Upload Speed: 921600 bps


Before uploading the code install the following libraries :

1. ESP8266

2. BMP280

3. Blynk

You can read this tutorial by Sparkfun to install the Arduino libraries.

In my earlier version, there are two separate codes for Blynk and Thinspeak but in this version, we have written a single piece of code. The user has to only comment out a single line of code for Blynk or Thingspeak. For example, if you are using it for Blynk App, the code should be as below:

   const String App = "BLYNK";         //  alternative is line below
// const String App = "Thingspeak"; // alternative is line above

Credit: I want to give a lot of credit to Keith Hungerford, who has guided me to make this project more powerful. The software library for BMP280 is also written by him. You can read his Instructable on BMP280 power-saving mode.

Note: Before using the deep sleep feature, the Wemos D0 pin must be connected to the RST pin. This can be done by shorting the jumper JP2.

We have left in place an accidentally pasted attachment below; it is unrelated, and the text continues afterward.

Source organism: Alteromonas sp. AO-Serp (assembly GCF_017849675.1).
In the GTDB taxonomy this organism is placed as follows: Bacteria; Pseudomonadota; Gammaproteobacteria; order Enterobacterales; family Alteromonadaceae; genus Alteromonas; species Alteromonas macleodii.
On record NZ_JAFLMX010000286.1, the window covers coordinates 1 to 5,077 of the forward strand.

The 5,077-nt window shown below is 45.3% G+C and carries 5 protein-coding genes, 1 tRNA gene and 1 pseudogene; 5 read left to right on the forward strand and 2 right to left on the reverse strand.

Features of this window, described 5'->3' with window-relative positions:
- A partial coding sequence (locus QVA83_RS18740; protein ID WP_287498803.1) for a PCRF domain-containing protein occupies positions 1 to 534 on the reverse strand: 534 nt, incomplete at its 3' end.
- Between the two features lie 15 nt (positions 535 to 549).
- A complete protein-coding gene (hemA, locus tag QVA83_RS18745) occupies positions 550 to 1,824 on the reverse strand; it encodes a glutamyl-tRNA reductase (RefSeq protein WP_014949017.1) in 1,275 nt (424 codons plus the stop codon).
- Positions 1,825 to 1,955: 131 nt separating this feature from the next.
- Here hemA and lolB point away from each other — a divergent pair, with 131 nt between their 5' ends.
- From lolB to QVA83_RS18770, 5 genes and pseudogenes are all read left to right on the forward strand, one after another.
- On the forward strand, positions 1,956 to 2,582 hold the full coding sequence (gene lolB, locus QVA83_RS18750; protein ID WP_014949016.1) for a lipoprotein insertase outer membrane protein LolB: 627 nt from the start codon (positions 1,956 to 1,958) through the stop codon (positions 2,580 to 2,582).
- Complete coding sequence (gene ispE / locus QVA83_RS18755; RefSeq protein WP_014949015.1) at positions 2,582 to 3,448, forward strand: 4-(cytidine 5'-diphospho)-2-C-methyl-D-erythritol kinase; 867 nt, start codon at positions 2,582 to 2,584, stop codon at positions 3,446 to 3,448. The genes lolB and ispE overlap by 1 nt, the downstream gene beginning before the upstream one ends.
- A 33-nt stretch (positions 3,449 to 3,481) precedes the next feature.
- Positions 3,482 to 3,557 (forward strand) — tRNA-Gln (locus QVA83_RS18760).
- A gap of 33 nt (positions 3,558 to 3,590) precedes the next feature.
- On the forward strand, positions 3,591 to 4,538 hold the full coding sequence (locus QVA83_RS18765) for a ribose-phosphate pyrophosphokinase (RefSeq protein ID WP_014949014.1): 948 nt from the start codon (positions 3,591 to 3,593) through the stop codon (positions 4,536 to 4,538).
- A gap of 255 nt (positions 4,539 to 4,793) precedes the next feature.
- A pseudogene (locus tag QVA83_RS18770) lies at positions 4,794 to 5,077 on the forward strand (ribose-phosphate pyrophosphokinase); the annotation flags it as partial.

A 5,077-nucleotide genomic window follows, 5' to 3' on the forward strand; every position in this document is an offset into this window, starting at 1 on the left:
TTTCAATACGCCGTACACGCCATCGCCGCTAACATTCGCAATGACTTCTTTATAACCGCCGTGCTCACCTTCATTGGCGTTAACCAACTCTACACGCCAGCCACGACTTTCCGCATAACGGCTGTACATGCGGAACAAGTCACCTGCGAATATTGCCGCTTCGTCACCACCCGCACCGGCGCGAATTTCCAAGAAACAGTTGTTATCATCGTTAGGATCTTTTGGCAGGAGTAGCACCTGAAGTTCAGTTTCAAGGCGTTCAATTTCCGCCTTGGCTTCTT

Update : 15.05.2019

You can also see excellent work done by 3KUdelta on his GitHub Page. In his V2.3 code, he included the famous Zambretti forecaster. I really appreciate his hard work for the improvement of the project.

The software provides short term forecast in words (4-6 hours) using the famous Zambretti forecast model :

  • 4-6 hour forecast in words
  • Trend in words
  • Temperature
  • Dewpoint
  • Heat Index
  • Humidity
  • Absolute Pressure
  • Relative Pressure
  • Battery Voltage (V)

Update: 29.04.2021